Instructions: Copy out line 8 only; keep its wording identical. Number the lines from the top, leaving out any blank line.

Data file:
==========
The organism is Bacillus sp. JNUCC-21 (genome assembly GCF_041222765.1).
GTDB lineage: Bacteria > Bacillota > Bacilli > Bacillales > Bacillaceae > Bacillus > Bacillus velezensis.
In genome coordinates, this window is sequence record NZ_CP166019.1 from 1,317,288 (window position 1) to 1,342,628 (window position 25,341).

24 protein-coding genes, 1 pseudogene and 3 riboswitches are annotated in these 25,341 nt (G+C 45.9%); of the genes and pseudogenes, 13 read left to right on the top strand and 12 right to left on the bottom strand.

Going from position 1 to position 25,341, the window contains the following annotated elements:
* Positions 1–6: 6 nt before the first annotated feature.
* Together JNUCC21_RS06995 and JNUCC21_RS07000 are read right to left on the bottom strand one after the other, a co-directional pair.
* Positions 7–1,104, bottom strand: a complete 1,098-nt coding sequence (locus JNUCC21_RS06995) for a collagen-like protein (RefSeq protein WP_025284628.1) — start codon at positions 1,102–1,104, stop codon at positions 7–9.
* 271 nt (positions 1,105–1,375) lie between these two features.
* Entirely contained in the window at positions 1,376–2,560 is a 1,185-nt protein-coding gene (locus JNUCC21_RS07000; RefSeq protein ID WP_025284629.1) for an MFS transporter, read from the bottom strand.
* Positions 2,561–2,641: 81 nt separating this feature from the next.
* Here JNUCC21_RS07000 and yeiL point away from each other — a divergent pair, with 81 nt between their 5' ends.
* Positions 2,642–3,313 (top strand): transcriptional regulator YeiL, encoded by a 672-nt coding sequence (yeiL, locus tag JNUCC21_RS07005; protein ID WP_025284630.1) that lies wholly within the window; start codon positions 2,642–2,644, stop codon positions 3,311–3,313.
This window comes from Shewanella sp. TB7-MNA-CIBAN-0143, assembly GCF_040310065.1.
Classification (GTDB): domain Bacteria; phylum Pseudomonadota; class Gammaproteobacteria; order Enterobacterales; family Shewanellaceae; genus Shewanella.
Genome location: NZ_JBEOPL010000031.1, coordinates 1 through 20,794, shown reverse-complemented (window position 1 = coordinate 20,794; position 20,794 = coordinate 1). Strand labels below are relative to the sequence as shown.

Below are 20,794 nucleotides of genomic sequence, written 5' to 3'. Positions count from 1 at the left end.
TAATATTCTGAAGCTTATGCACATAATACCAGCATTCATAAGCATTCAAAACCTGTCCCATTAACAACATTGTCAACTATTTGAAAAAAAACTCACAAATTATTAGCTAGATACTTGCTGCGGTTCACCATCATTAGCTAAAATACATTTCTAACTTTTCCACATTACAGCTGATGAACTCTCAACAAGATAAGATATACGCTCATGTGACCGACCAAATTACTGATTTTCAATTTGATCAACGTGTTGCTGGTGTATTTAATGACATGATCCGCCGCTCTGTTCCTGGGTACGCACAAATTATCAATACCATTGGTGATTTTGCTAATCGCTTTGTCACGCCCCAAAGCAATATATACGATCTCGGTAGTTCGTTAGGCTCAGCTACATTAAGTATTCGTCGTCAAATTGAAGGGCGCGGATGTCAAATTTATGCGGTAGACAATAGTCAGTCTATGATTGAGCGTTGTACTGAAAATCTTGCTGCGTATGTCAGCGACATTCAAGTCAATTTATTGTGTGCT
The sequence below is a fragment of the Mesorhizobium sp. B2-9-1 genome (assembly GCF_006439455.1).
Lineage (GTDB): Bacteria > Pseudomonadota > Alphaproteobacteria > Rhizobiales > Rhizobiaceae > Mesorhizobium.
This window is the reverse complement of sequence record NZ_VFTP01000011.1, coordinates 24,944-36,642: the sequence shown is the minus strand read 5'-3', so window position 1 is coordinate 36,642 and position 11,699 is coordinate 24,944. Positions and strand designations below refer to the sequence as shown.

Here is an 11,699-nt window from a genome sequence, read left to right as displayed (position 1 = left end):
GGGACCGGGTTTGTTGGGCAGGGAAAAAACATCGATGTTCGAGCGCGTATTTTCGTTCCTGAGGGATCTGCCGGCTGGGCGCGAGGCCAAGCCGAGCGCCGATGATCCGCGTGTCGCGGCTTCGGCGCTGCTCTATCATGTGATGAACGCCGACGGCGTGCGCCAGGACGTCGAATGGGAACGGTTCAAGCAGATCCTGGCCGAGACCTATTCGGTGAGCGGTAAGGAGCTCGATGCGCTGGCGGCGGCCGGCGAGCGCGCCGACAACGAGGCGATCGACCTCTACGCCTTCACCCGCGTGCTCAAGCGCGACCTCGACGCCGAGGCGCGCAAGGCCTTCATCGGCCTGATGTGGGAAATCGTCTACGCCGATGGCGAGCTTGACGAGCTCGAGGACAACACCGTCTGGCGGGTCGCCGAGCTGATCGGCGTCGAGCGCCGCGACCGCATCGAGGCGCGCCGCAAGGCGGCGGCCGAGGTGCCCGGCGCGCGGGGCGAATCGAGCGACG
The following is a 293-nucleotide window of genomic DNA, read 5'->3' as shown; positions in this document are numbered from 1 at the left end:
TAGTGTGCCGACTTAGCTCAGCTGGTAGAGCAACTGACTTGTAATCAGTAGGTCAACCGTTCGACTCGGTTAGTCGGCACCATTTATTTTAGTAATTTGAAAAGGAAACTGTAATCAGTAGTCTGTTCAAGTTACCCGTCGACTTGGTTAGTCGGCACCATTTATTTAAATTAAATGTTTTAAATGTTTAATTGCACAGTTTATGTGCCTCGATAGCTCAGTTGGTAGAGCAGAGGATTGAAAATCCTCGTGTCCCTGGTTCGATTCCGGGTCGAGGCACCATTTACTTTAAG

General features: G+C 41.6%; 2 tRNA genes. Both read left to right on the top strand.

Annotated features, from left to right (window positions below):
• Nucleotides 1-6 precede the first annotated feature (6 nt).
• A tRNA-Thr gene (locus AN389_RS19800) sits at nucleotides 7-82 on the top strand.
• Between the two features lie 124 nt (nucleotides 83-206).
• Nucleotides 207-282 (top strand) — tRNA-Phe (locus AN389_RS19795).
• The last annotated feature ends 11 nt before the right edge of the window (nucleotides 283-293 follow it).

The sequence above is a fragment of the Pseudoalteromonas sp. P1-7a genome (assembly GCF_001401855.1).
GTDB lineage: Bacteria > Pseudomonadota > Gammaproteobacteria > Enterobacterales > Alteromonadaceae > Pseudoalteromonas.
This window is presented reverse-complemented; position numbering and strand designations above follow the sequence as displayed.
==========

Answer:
* Positions 7–1,104, bottom strand: a complete 1,098-nt coding sequence (locus JNUCC21_RS06995) for a collagen-like protein (RefSeq protein WP_025284628.1) — start codon at positions 1,102–1,104, stop codon at positions 7–9.